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  • 42-year-old male patient who is complicated and noncompliant, was on an insulin sliding scale but stopped taking insulin
  • PCP is asking for guidance on how to increase compliance
  • Specialist provided specific insulin dosing recommendations and managed expectations

eConsult Transcript

PCP submission

42 y/o M patient was recently discharged from the hospital with dx of DKA and DM insulin-dependent. He has not been compliant with Lantus 63 units and ran out of insulin approx 5 days prior. He has been on an ADA diet since D/C but since D/C his BS has averaged 269. He was placed on 36 units of lantus and a sliding scale of analog insulin 140-170 1 unit 171-200 2 units 201 -230 3 units and so forth. His lunch today revealed pre lunch BS 355 and he gave himself 7 units and 2 hours postprandial his BS was 374. I have a referral placed for him to see endo and possibly start an insulin pump. He does not have good insurance as he has a high deductible. He is on patient assistance with lantus through manufacturer.

How would you adjust his insulin at this point? Any thoughts on other tx? Thanks for your help.

Specialist response

Great question. I would reapportion his insulin to roughly match the ~63 daily units he was on before, but with the usual anticipated 50/50 basal/prandial split. If cost is an issue, we can make NPH at bedtime his basal insulin and R his prandial insulin. He will need to take the mealtime R 20 to 30 minutes before he eats. Both of these can be bought for about $25 per vial at Walmart. So his new regimen might look like: -33 units of NPH (or Lantus) at bedtime -11 units of R 20 to 30 units before each meal, held if he is NPO These doses almost always need to be titrated over time. If he wants to continue to use a correction dose based on the pre-meal BG, it can be calculated using the rule of 1800, that is, 1800 divided by the total daily insulin: 1800/66 = ~30. So for every ~30 mg/dl that the patient is above the 130 mg/dl goal pre-meal, an additional unit of insulin could be added: BG >130–> +1 unit (for 12 units total) BG >160–> +2 units BG >190–> +3 units And so on… Correction factors work best in patients with some capacity for critical thinking and with some drive to succeed; if he’s a tough customer adherence-wise, fixed doses might be better to start with. If he experiences a rapid decrease in needed insulin doses to maintain euglycemia, this could represent Flatbush diabetes. If that happens, let me know, and we can work on transitioning him to metformin. Does that plan sound reasonable? If not, or if new questions or issues come up, please don’t hesitate to message me back. I hope this is helpful.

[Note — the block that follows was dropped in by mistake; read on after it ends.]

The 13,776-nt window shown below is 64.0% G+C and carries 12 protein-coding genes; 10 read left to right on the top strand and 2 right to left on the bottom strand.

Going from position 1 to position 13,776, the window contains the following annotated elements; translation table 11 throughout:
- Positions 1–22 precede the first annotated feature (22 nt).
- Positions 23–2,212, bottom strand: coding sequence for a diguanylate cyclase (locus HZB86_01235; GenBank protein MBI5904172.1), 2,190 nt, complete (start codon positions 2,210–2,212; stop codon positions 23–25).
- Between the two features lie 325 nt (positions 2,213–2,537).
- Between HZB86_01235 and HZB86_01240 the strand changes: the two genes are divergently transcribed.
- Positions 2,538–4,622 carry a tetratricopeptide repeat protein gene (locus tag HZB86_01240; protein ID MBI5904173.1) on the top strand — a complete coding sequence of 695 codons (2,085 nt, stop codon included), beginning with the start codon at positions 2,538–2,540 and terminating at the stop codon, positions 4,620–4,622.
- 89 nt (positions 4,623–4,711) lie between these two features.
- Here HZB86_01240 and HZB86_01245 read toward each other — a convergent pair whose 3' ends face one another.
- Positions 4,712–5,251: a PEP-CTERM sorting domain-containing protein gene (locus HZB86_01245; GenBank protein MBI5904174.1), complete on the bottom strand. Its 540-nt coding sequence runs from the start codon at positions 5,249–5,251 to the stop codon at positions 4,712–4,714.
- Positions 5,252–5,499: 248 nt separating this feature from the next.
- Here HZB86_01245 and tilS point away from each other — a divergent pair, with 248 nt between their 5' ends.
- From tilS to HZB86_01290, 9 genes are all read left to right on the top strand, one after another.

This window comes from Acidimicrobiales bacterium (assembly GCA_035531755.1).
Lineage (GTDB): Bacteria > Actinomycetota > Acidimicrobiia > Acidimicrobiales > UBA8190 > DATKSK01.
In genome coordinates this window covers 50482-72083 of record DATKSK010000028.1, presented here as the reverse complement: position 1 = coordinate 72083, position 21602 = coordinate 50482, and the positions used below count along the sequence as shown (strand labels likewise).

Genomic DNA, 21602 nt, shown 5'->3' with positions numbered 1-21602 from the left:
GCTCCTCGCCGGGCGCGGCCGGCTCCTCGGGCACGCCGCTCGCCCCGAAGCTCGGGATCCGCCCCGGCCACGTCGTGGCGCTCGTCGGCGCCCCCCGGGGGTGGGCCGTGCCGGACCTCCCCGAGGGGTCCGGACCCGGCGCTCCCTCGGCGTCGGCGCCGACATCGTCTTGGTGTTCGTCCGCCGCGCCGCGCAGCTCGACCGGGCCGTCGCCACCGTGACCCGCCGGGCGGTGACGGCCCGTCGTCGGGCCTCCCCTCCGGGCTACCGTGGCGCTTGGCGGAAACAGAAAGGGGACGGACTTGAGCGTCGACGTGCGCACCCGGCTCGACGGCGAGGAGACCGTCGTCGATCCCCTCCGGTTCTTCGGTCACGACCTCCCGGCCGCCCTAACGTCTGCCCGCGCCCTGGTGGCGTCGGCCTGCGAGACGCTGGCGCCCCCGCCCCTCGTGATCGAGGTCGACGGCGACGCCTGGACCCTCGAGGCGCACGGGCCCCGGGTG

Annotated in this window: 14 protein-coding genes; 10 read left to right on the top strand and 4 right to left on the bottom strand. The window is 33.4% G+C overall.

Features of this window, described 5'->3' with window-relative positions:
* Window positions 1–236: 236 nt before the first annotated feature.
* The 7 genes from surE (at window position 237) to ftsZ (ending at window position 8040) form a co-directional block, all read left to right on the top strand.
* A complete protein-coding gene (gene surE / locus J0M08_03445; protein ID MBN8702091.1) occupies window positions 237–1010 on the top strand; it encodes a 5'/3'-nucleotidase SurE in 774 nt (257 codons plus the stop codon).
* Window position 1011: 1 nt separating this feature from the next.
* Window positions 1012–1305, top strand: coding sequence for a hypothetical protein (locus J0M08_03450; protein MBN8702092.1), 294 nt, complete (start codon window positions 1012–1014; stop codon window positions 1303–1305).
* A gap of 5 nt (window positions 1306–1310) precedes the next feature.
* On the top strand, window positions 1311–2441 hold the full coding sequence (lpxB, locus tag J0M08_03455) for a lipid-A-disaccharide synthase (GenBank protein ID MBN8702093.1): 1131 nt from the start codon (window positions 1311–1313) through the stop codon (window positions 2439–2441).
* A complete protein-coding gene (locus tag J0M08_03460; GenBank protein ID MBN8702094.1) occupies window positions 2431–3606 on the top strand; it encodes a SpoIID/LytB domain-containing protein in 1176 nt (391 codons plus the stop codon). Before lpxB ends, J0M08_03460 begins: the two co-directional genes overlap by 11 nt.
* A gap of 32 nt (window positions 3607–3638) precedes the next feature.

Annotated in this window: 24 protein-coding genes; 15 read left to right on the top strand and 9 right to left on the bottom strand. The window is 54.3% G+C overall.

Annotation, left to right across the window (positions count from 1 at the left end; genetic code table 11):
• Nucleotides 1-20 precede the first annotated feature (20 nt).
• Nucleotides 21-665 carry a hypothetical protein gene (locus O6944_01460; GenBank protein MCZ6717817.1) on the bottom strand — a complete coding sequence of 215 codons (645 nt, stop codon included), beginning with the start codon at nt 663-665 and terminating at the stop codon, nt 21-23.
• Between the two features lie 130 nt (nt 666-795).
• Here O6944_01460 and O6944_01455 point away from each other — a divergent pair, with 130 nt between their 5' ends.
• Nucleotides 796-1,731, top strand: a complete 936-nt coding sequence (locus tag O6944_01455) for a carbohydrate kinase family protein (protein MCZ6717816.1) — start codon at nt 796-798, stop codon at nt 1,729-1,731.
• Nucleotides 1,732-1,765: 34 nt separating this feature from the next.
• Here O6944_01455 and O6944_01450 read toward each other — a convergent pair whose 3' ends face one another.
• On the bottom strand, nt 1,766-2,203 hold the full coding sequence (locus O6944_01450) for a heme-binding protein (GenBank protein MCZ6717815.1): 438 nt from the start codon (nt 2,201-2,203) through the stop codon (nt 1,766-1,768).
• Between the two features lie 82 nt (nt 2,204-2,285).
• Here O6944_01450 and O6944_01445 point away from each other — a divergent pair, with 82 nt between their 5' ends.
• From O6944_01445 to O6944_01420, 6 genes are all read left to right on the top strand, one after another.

PCP follow up

Thank you for your help!!! I had discussion with the patient and over the weekend he is giving himself regular insulin between 15 and 16 units (11 units plus sliding scale) of insulin before meals and 2 hours post eating he is running 300-400 BS. He is also giving lantus 33 units. I also started him on lasix 20mg daily for couple of weeks as he was having a cough and cxr2v revealed he was fluid overloaded from his hospitalization-FYI.

Specialist follow up

Thanks for the update. That’s frustrating. I thought he’d see control sooner. To get him to a reasonable level of control, we could abandon the correction dose temporarily and begin titrating his insulins according to the attached “Five Steps to Freedom” algorithm. We could start with 42 units Lantus daily and 13 units insulin with each meal. Every day his premeal fingersticks are >130 mg/dl, he would go to the next line on the page. Once he started to see some sugars <130 mg/dl premeal, we could resume his correction dose and fine-tune things. The fluid overload could be insulin edema. If so, it will improve on its own with continued treatment, but probably not until his sugars are a little better.

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